Table 1. Crumb Rubber Sieve Analysis for the Crumb Rubber Topdressing Study at the Hancock Turfgrass Research Center, Michigan State University, East Lansing, MI. 1993.
Category (Size range)  Sand (%)1  1/4" size (%)  10/20 mesh (%)
Gravel (> 2mm)  0.9  93.3  16.6
Very Coarse (1-2mm)  8.8  3.7  39.4
Coarse (1-.50mm)  44.3  1.5  17.5
Medium (.50-.25mm)  39.6  1.3  22.4
Fine (.25-.10mm)  5.8  0.2  3.8
Very Fine (.10-.05mm)  0.6  0.0  0.3
Total Percentage  100  100  100

**Note** All particle size figures are averaged over three samples.

1 The sieve analysis of the sand used for the modified rootzone for the Crumb Rubber Topdressing Study at the Hancock Turfgrass Research Center.
Table 2. Effects of crumb rubber size and topdressing rates on color and density ratings on a Kentucky bluegrass/perennial ryegrass stand under trafficked conditions at the Hancock Turfgrass Research Center, Michigan State University, East Lansing, MI. 1994.
  Color Ratings  Density Ratings
Crumb Rubber

Particle Size 

27 Oct  4 Dec  27 Oct  4 Dec
1/4"  5.9  4.6  67.7  60.0
10/20 mesh  5.9  4.4  72.1  64.0
Significance+  -NS-  -NS-  -NS-  -NS-
Crumb Rubber

Topdressing Depth 

0.00"  5.7  4.7  53.3  41.7
0.15"  6.0  4.7  61.7  50.8
0.30"  5.9  4.6  71.7  63.3
0.38"  5.7  4.6  73.7  65.8
0.75"  6.2  4.1  89.5  88.3
Lsd (0.05)  -NS-  -NS-  11.0  14.3

**Note** Scale for Color Ratings: 1-9; 1-Brown, 9-Best, 6-Acceptable

+ indicates a significant difference at the 0.05 level.
Table 3. Effects of crumb rubber size and topdressing rates on a variety of field measurement values measured on a Kentucky bluegrass/perennial ryegrass stand after 46 football games simulated at the Hancock Turfgrass Research Center, Michigan State University, East Lansing, MI, on 10 November 1994.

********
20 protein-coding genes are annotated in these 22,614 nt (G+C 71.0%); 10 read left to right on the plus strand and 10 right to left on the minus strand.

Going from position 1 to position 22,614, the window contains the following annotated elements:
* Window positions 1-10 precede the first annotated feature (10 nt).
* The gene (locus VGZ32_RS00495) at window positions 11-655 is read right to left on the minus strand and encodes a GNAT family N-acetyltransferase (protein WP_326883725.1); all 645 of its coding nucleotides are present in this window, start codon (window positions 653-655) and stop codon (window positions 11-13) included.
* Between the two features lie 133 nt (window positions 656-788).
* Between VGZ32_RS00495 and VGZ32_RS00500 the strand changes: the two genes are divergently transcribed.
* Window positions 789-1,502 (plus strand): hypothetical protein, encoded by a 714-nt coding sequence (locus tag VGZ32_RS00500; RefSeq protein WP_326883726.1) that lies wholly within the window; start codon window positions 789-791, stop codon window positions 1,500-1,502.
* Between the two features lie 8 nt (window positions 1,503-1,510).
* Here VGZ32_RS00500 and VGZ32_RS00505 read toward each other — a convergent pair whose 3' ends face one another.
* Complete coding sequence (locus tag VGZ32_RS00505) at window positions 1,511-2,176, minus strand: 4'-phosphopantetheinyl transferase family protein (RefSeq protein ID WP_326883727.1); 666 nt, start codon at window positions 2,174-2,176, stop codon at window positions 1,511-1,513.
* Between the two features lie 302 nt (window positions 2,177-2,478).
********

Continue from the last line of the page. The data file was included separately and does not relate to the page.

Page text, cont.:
Crumb Rubber Particle Size  Impact Absorpt. (Gmax)  Time of Duration (Tt)  Time to Peak (Tp)  Rebound Ratio  Shear Resist. (Nm)  Soil Moisture (%)  Surface Temp. (F)
1/4"  60  10.3  5.7  0.216  14.2  16.3  47.5
10/20 mesh  62  10.2  5.8  0.236  14.7  16.6  47.8
Significance+  -NS-  -NS-  -NS-  -NS-  -NS-  -NS-  -NS-
Crumb Rubber Topdressing Depth               
0.00"  58  10.1  5.6  0.168  11.9  16.2  47.6
0.15"  60  9.7  6.1  0.181  15.3  16.5  47.6
0.30"  62  9.9  5.5  0.210  13.7  16.3  47.6
0.38"  61  10.5  5.7  0.257  16.0  16.8  47.7
0.75"  72  11.1  5.8  0.314  15.4  16.4  47.8
Lcd (0.05)  -NS-  1.0  0.4  0.03  2.1  -NS-  -NS-
Table 4. Estimated costs to re-establish a 1000 ft2 area annually per year versus topdressing with crumb rubber at 0.75 in. For a five year period.
Items  Re-establishing  Topdressing Crumb Rubber
Seed, Fertilizer, Labor, Aeration, Watering, and Seedbed preparation for one year  $400  $400
Topdressing crumb rubber at 0.75" (1800 lb. X $0.15/lb.)  $0  $270
Re-establishing annually for four years at $400/year  $1600  $0
Miscellaneous costs  $200  $200
Total  $2200*  $870*

* Prices are an estimation of costs and do not include equipment or inflation.


  1. Riggle, D. 1994. Finding markets for scrap tires. Biocycle. March p.41.
  2. Beard, J.B. 1973. Turfgrass: science and culture. Prentice-Hall, Englewood, NJ.
  3. Rogers, John N. III, and D.V. Waddington. 1988. Portable apparatus for assessing impact characteristics of athletic field surfaces. Journal Paper NO. 8017, Pennsylvania State University, College of Agriculture, Agricultural Experiment Station, University Park, PA, p. 96-110.
  4. Rogers, John N. III, and D.V. Waddington. 1992. Impact absorption characteristics on turf and soil surfaces. Agronomy Journal. 84:203-209.
  5. van Wijk, A.L.M. 1980. A soil technological study on effectuating and maintaining adequate playing conditions of grass sports fields. Agric. Res. Rep. 903. Centre for Agri. Publishing and Documentation. Wageningen, Netherlands 124pp.
  6. Gardner, W.H. 1965. Water Content: Gravimetry with oven drying. Methods of Soil Analysis. American Society of Agronomy. 1:92-96.
  7. Cockerham, Stephen T., and D.J. Brinkman. 1989. A simulator for cleated shoe sports traffic on turfgrass research plots. California Turfgrass Culture. 39:(3&4) p.9-10.
  8. Cockerham, Stephen T. 1989. Cleated-shoe traffic concentrated on a football field. California Turfgrass Culture. 39:(3&4) p.11-12.

For more information about the Crumb Rubber project at Michigan State University, contact Dr. J.N. Rogers.